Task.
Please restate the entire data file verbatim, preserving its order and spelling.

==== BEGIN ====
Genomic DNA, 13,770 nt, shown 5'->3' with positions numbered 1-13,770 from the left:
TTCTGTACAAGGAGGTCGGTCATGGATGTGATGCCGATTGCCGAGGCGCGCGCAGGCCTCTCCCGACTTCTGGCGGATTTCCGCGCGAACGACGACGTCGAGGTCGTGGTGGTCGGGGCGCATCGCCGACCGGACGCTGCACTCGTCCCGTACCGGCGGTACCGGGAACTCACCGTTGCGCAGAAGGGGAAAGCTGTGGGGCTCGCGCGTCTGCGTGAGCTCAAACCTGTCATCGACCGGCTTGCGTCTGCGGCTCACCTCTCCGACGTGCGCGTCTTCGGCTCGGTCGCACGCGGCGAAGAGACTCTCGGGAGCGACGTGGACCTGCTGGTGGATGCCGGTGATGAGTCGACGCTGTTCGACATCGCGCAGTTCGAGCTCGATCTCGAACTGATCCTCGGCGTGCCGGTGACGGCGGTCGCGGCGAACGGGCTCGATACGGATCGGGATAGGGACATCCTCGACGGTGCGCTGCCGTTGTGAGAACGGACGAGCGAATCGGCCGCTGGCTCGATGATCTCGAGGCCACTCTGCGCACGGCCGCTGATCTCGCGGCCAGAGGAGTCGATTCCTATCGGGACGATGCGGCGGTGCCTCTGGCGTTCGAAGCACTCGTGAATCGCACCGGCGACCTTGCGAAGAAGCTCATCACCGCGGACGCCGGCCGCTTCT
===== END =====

Genomic DNA, 13,770 nt, shown 5'->3' with positions numbered 1-13,770 from the left:
TTCTGTACAAGGAGGTCGGTCATGGATGTGATGCCGATTGCCGAGGCGCGCGCAGGCCTCTCCCGACTTCTGGCGGATTTCCGCGCGAACGACGACGTCGAGGTCGTGGTGGTCGGGGCGCATCGCCGACCGGACGCTGCACTCGTCCCGTACCGGCGGTACCGGGAACTCACCGTTGCGCAGAAGGGGAAAGCTGTGGGGCTCGCGCGTCTGCGTGAGCTCAAACCTGTCATCGACCGGCTTGCGTCTGCGGCTCACCTCTCCGACGTGCGCGTCTTCGGCTCGGTCGCACGCGGCGAAGAGACTCTCGGGAGCGACGTGGACCTGCTGGTGGATGCCGGTGATGAGTCGACGCTGTTCGACATCGCGCAGTTCGAGCTCGATCTCGAACTGATCCTCGGCGTGCCGGTGACGGCGGTCGCGGCGAACGGGCTCGATACGGATCGGGATAGGGACATCCTCGACGGTGCGCTGCCGTTGTGAGAACGGACGAGCGAATCGGCCGCTGGCTCGATGATCTCGAGGCCACTCTGCGCACGGCCGCTGATCTCGCGGCCAGAGGAGTCGATTCCTATCGGGACGATGCGGCGGTGCCTCTGGCGTTCGAAGCACTCGTGAATCGCACCGGCGACCTTGCGAAGAAGCTCATCACCGCGGACGCCGGCCGCTTCT